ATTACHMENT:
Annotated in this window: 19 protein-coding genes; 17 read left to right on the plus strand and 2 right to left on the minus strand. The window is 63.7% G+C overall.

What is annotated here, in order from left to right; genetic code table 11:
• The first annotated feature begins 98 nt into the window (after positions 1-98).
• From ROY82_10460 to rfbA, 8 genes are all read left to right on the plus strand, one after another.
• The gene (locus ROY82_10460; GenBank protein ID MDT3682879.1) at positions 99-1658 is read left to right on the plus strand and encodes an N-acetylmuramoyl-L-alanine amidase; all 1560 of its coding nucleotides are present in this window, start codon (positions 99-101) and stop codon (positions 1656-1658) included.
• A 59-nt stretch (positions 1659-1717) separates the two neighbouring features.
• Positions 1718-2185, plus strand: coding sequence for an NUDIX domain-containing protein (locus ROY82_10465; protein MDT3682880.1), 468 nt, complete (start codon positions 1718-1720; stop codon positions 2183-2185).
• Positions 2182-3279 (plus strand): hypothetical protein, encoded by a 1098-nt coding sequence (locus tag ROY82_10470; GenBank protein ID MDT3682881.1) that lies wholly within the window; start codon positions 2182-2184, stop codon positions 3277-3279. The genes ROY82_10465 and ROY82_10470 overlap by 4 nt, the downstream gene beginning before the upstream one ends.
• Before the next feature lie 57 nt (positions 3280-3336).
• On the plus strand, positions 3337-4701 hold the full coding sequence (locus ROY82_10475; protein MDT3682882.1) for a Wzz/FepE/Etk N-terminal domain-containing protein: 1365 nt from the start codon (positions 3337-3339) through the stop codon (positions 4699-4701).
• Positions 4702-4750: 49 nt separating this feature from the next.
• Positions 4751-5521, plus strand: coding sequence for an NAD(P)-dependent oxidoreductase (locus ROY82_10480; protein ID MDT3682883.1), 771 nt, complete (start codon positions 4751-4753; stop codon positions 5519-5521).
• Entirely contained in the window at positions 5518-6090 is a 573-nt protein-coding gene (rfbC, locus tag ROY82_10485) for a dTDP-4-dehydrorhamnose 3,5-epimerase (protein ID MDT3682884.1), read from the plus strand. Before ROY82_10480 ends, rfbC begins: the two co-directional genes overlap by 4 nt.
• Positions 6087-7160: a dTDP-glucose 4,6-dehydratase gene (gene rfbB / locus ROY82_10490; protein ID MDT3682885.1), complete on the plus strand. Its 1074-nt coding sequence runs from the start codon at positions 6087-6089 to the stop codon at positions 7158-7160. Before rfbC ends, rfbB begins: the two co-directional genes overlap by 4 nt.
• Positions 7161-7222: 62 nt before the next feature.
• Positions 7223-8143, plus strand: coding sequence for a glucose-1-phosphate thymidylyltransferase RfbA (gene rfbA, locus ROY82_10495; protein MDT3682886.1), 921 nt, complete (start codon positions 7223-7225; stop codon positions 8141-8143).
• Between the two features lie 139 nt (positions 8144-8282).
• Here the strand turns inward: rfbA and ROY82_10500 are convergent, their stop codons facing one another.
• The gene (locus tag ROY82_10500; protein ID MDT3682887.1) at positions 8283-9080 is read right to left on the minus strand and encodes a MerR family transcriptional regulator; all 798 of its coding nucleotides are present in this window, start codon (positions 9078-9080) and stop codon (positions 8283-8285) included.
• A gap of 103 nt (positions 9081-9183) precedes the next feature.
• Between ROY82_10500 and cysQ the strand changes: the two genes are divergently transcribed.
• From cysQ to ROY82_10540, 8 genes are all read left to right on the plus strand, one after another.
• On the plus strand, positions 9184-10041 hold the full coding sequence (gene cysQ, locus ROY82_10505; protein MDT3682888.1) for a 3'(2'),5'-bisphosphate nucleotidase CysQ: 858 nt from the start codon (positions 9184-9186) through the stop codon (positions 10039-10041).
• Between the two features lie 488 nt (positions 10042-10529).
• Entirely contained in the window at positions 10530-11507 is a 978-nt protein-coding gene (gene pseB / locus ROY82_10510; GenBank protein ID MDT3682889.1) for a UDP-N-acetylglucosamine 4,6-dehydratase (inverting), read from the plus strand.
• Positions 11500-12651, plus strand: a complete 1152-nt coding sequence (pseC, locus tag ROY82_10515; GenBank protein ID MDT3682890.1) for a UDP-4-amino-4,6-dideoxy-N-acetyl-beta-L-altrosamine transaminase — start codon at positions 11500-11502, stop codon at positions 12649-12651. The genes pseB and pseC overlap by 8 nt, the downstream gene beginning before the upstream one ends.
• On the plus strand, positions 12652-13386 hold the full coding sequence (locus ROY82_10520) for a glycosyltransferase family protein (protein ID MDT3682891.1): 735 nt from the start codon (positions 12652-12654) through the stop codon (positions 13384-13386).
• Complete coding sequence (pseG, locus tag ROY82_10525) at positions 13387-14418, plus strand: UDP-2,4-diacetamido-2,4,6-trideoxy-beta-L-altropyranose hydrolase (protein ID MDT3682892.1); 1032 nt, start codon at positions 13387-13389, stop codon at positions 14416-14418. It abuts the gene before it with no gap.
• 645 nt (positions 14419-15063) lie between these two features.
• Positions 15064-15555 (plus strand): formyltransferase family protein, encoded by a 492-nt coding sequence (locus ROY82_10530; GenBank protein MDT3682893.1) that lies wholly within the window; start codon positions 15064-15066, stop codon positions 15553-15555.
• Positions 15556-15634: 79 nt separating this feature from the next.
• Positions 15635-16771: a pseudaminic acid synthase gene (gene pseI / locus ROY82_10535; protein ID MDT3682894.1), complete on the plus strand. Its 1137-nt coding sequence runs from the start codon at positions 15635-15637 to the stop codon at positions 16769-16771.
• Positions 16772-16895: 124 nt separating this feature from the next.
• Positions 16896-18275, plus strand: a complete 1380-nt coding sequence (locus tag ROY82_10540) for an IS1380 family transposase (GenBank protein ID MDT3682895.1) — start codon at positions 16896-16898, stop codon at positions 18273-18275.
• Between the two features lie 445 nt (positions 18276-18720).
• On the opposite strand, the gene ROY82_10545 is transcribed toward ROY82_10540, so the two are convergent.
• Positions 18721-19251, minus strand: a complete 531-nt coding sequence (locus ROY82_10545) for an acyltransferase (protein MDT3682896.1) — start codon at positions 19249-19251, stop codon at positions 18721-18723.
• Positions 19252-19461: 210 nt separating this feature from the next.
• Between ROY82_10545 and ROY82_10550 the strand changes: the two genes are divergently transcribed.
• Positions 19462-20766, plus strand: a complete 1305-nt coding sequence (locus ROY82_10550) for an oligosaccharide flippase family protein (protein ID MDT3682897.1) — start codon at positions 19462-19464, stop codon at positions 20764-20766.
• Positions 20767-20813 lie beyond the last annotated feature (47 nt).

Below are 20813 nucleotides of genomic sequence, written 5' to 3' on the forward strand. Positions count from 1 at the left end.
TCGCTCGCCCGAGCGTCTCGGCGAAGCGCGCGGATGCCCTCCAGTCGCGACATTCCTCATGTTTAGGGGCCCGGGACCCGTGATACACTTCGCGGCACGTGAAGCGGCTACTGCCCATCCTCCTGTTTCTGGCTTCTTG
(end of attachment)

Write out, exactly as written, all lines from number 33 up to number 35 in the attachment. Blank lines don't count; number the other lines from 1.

• Positions 16772-16895: 124 nt separating this feature from the next.
• Positions 16896-18275, plus strand: a complete 1380-nt coding sequence (locus tag ROY82_10540) for an IS1380 family transposase (GenBank protein ID MDT3682895.1) — start codon at positions 16896-16898, stop codon at positions 18273-18275.
• Between the two features lie 445 nt (positions 18276-18720).